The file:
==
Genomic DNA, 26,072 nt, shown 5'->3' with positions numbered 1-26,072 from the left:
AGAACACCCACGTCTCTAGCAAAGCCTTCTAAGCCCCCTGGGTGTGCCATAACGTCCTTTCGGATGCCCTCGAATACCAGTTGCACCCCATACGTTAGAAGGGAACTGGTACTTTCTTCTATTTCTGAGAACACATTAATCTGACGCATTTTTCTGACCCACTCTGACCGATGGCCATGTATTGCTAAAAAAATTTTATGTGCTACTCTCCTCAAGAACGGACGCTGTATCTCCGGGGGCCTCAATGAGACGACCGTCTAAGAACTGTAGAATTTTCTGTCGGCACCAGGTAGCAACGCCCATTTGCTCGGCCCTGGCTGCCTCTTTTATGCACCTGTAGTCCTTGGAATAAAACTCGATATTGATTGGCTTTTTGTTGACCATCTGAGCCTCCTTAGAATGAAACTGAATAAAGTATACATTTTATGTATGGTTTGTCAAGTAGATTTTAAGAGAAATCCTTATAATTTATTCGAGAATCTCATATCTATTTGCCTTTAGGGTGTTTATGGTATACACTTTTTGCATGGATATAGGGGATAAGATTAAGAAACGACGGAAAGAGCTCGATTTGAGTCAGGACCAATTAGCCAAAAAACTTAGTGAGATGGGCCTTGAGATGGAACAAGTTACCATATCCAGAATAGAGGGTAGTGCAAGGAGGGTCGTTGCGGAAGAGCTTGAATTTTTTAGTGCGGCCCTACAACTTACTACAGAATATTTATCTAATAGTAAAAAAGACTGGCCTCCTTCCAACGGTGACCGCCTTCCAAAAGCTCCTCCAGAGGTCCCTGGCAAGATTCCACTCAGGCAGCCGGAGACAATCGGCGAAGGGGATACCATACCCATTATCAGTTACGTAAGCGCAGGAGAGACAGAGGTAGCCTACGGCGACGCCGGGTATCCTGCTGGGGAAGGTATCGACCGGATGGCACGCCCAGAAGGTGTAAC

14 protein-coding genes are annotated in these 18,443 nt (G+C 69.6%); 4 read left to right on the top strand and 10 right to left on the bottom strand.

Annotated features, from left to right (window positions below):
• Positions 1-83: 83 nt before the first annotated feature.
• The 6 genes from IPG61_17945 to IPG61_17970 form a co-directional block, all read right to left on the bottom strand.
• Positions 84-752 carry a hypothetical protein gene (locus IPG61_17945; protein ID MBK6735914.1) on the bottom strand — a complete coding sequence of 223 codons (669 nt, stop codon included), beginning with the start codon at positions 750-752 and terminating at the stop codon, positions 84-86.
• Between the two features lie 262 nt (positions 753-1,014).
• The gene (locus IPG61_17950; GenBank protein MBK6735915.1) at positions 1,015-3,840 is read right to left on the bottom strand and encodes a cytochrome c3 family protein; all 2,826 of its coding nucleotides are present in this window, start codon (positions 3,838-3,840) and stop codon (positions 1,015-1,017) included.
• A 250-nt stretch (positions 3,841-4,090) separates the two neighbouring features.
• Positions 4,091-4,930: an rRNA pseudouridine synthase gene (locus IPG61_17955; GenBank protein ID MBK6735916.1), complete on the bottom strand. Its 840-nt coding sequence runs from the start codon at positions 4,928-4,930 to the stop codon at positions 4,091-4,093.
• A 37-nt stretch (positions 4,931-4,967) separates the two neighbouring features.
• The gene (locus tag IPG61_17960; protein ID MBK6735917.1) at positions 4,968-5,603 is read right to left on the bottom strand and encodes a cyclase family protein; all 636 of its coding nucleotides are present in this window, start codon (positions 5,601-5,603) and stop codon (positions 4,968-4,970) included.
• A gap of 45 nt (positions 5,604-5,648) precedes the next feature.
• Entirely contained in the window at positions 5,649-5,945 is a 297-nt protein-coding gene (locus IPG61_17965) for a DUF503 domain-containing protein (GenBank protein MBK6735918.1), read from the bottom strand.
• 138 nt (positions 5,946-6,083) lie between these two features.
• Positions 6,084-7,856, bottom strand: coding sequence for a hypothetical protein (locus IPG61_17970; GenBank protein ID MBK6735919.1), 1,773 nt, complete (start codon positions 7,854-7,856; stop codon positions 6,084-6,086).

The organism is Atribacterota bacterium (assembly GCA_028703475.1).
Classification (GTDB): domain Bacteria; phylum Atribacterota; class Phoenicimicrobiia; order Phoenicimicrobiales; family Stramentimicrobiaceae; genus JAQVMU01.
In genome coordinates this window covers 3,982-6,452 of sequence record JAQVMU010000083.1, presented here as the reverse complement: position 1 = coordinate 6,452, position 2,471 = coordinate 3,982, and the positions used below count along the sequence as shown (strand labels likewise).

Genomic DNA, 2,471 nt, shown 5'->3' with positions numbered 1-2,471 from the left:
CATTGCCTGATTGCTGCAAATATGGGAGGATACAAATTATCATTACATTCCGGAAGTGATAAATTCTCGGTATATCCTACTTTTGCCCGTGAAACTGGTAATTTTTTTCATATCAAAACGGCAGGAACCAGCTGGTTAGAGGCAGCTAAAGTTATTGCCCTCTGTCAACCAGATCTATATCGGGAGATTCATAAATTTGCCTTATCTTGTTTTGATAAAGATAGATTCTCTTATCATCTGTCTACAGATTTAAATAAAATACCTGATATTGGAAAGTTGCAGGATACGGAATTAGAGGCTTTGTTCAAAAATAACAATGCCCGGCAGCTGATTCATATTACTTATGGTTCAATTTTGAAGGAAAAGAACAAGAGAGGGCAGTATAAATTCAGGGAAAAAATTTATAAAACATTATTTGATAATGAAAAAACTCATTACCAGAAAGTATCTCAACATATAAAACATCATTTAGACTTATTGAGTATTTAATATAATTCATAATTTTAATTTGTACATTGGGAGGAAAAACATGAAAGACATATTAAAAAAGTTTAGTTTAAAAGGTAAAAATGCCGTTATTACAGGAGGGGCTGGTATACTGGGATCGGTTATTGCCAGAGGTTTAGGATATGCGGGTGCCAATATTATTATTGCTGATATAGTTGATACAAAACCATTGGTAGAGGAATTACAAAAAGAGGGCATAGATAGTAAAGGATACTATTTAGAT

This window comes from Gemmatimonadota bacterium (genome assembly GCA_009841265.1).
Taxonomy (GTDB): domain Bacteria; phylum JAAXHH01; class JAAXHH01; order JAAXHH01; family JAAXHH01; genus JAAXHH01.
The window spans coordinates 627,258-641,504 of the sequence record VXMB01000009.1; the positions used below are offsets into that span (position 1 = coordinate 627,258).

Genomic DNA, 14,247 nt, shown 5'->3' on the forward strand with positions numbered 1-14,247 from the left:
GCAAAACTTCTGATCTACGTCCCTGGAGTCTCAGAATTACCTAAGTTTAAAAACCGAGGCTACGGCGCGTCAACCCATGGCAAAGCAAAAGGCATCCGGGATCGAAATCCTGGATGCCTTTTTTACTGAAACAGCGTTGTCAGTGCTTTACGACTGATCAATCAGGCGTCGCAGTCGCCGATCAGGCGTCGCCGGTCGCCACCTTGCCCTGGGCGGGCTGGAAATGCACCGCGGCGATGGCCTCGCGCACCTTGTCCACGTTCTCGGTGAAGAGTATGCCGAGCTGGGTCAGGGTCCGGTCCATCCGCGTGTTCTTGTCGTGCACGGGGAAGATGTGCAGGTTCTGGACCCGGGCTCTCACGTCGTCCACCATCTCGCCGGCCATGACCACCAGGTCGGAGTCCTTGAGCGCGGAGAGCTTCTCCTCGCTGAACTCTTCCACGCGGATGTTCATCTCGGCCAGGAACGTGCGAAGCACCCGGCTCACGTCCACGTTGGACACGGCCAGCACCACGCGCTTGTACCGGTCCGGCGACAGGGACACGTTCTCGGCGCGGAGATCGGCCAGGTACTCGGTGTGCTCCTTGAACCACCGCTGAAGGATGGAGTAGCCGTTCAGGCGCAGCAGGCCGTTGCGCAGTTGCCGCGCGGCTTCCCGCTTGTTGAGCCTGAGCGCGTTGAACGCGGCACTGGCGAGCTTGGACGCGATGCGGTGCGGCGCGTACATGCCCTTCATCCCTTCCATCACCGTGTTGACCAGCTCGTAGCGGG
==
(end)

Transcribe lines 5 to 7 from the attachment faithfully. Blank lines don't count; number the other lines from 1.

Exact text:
• Positions 1-83: 83 nt before the first annotated feature.
• The 6 genes from IPG61_17945 to IPG61_17970 form a co-directional block, all read right to left on the bottom strand.
• Positions 84-752 carry a hypothetical protein gene (locus IPG61_17945; protein ID MBK6735914.1) on the bottom strand — a complete coding sequence of 223 codons (669 nt, stop codon included), beginning with the start codon at positions 750-752 and terminating at the stop codon, positions 84-86.